Sunday, January 15, 2017

From the Vault : A bit of ObamaBall


During the inauguration hoopla, I read that Michelle Robinson Obama, back in Chicago in the day and before she had been too very long originally dating Barak, asked her brother to play basketball with him and give a report. As the Obama era ends, I thought I would run the piece again. Jake helped create the art.

The thinking was that if Obama had genuine character flaws of any kind they would probably surface in a pick up game. I think that is a sort of street smarts; I like the idea. The idea that you study a person this way - it's almost Shakespearian to ask your brother to run the ploy. With that in mind I asked old buddy pick-up game all stars of yore for their take on suspect traits in a pick-up game player - traits that could divulge deep inner traits of character - ugly ones - ones you wouldn’t want to endure for a lifetime. How did they gauge other players? I invited my b-ball buds to forward the question to their team mates too. This ran on MoonTravellerHerald in March 2009 first.

Jim Haas says ...

Allright jack, you're talking to a hoop fan and a player. I try to watch every Warriors game, in spite of their record and play two hours of full-court each Wednesday night in what we call "the geezers league". Playground ball comes on the weekends.

What I find objectionable is a player who hogs the ball and feels he has to take a disproportionate number of shots - even if he's good and he makes a high percentage. That's not why the rest of of us are out there, to watch some other guy crank up his jump shot the whole time. We want in on the game too! Seems to me that someone like that has an inflated view of his own worth: the kind of person who is often blind to his defects and is oblivious to the talents or needs of others. In other words: an egotistical son of a bitch and I don't like him!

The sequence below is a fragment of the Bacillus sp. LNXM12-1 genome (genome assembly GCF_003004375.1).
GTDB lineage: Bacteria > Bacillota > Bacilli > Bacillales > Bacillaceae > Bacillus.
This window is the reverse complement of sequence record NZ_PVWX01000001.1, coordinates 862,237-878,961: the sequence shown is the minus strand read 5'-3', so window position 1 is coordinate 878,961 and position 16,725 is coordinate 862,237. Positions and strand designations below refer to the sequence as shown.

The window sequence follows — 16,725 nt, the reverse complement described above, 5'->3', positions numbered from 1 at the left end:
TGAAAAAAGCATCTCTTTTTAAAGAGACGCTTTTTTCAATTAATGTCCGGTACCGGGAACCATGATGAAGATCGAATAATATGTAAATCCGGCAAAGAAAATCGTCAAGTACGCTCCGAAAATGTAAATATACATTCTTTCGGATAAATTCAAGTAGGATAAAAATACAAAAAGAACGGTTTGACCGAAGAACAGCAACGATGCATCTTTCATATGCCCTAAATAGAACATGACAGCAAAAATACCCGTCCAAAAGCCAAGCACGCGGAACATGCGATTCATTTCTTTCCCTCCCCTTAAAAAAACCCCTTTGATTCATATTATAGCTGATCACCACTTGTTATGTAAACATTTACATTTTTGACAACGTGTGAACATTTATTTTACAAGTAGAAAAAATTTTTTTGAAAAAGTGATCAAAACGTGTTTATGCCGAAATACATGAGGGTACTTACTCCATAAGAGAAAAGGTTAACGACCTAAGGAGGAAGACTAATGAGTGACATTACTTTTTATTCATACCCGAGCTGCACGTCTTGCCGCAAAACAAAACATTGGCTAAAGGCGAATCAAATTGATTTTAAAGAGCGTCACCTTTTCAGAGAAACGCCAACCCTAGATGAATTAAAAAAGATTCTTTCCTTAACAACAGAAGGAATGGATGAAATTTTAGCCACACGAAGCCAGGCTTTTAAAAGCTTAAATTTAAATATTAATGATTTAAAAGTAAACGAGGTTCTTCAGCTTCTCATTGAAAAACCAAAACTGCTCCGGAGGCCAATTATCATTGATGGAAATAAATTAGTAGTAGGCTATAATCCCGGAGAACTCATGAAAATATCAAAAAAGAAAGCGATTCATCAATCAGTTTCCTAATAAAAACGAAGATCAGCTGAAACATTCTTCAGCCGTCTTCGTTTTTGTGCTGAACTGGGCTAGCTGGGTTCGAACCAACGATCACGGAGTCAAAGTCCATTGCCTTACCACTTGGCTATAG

Another thing I don't much care for is serious trash-talking. But then, I don't really encounter it amongst the people I play with. Seems to me so very childish, unless it's done in a "friendly rivalry" sort of way. If someone I don't even know were to openly put me down for doing the best I can on the court or because they're better than I am, I feel it says a lot more about them than me. "Insecure"..."feelings of inadequacy"...even "malevolent" all come to mind. In fact, come to think of it, many years ago when my boys were probably 8 and 10 years old, we three were challenged to a playground game by a trio of 12-13 year olds. They could play and were beating us pretty handily - which was OK. We were having fun and getting exercise. But then they started taunting. After a while I took umbrage and decided to pass less, crash the boards more, defend harder and essentially drive to the basket right through them. It didn't take long before they felt threatened and stormed off retaining their bravado, calling out names and insults from a safe distance. When one finally yelled "suck my dick", I maturely came back with the rejoinder of a lifetime: "I would if you had one" (...wait a second, that's not how it was supposed to come out!)

Oh yeah, one more: the player who gets frustrated and as a result intentionally fouls hard or sets a pick with a fullback's block - more often than not it's the guy who weights 220 pounds, too. Gotta admit I'm not very fond of that. As seen in the previous paragraph, this can lead to unpleasant and regrettable results. I think such a person could use a little anger management and is unlikely to have the tenacity to remain steady in the face of adversity.

Running the ship of state or shooting hoops - it's all about the same human foibles and capacities. Michelle was right in looking for a team player, one with smarts and game as well.

(Drawing above by Jack Vaughan and Jacob Vaughan.)


Jeff DeMark says:
I haven’t been playing basketball for a few years now but I can think of a couple things:

1) If a person drives to the basket and misses or misses an outside shot they call “Foul” when they were clearly not fouled. They blame the miss on someone, not themself .

I used to just hate that and always looked at that person as a cheat.

2) Some one who is a ball hog, who will not pass and constantly shoots even if teammates are open. I always looked at them as selfish and egocentric, the opposite of a team player.

3) People who flashed anger quickly or took the game way too seriously I thought were out of balance and immature. If they had to win at all cost I usually thought I would not want to be their friend.

I saw people’s character flaws revealed many times on the court.

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